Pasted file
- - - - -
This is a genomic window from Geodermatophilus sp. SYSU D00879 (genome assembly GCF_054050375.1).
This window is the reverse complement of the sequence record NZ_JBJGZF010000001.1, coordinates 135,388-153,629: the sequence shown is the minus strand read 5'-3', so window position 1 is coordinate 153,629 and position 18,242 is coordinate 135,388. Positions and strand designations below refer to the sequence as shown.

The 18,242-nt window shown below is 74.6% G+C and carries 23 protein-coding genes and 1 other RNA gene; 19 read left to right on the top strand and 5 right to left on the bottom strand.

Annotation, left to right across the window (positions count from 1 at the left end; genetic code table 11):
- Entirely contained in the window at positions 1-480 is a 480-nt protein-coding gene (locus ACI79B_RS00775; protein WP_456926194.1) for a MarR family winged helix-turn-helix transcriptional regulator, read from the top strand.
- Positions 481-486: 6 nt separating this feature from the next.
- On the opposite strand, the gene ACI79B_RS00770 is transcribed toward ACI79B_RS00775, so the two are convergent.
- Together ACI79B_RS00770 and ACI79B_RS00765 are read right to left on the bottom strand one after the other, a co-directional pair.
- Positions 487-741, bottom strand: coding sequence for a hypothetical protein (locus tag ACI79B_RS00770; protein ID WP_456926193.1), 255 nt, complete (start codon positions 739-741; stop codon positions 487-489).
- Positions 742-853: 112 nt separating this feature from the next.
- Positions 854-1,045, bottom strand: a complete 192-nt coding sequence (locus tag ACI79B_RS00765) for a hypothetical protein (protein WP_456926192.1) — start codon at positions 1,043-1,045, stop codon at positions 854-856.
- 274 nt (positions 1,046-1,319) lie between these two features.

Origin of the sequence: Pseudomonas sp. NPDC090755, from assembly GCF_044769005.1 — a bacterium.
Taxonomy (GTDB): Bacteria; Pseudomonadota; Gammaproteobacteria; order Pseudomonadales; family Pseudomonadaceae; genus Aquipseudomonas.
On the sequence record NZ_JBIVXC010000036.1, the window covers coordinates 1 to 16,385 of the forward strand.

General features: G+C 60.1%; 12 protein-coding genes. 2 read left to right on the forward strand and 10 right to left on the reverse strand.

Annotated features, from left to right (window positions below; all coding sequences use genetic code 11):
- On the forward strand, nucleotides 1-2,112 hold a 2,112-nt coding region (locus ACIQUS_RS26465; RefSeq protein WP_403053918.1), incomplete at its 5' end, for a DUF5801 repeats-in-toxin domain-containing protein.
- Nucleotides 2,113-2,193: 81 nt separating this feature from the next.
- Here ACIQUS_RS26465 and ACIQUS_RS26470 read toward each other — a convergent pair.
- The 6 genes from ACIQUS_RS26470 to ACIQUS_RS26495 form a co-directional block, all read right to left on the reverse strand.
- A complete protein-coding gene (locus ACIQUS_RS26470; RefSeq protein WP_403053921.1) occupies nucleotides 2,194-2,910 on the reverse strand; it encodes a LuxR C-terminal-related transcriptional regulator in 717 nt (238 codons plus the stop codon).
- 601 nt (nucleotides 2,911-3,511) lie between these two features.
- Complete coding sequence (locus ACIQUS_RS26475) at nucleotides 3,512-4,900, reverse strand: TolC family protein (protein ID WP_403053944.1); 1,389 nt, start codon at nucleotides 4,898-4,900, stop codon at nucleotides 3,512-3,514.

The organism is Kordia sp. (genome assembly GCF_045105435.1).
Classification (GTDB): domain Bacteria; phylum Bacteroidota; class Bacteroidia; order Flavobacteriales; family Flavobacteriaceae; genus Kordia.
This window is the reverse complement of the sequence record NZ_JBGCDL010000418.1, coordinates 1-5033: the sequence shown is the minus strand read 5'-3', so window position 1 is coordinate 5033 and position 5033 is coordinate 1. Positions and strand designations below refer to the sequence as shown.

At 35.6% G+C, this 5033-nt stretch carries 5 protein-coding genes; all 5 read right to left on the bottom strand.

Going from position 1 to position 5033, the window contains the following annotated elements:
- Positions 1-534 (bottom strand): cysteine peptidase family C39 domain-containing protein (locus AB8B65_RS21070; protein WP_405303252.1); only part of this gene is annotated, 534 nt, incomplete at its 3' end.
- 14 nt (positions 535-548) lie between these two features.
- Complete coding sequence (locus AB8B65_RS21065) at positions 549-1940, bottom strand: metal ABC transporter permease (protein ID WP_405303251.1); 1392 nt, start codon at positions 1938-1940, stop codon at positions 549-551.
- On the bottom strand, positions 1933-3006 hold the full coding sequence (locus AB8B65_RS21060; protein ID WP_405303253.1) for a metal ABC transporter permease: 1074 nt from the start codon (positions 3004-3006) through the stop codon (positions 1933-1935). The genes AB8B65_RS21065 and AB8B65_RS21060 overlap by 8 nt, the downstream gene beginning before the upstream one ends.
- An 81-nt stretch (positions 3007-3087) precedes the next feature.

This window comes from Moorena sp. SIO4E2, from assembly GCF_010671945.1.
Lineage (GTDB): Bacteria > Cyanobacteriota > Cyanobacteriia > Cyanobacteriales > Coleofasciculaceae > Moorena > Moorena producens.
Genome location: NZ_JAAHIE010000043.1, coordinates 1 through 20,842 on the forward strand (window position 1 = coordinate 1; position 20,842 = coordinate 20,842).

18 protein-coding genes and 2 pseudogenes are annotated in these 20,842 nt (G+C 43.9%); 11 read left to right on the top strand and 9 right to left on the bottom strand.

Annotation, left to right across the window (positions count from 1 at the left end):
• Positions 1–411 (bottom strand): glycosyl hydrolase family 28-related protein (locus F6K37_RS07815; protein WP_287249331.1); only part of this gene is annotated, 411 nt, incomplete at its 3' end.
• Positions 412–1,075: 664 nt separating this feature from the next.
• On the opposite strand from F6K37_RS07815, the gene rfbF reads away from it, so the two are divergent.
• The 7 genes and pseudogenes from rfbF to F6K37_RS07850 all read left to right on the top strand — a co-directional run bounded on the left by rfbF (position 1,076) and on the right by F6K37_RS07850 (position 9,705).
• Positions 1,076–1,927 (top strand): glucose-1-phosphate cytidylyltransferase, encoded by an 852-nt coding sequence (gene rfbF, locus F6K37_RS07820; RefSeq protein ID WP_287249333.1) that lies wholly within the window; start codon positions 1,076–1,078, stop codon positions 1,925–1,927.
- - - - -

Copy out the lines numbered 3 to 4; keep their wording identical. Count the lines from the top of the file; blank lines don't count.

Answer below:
The 18,242-nt window shown below is 74.6% G+C and carries 23 protein-coding genes and 1 other RNA gene; 19 read left to right on the top strand and 5 right to left on the bottom strand.

Annotation, left to right across the window (positions count from 1 at the left end; genetic code table 11):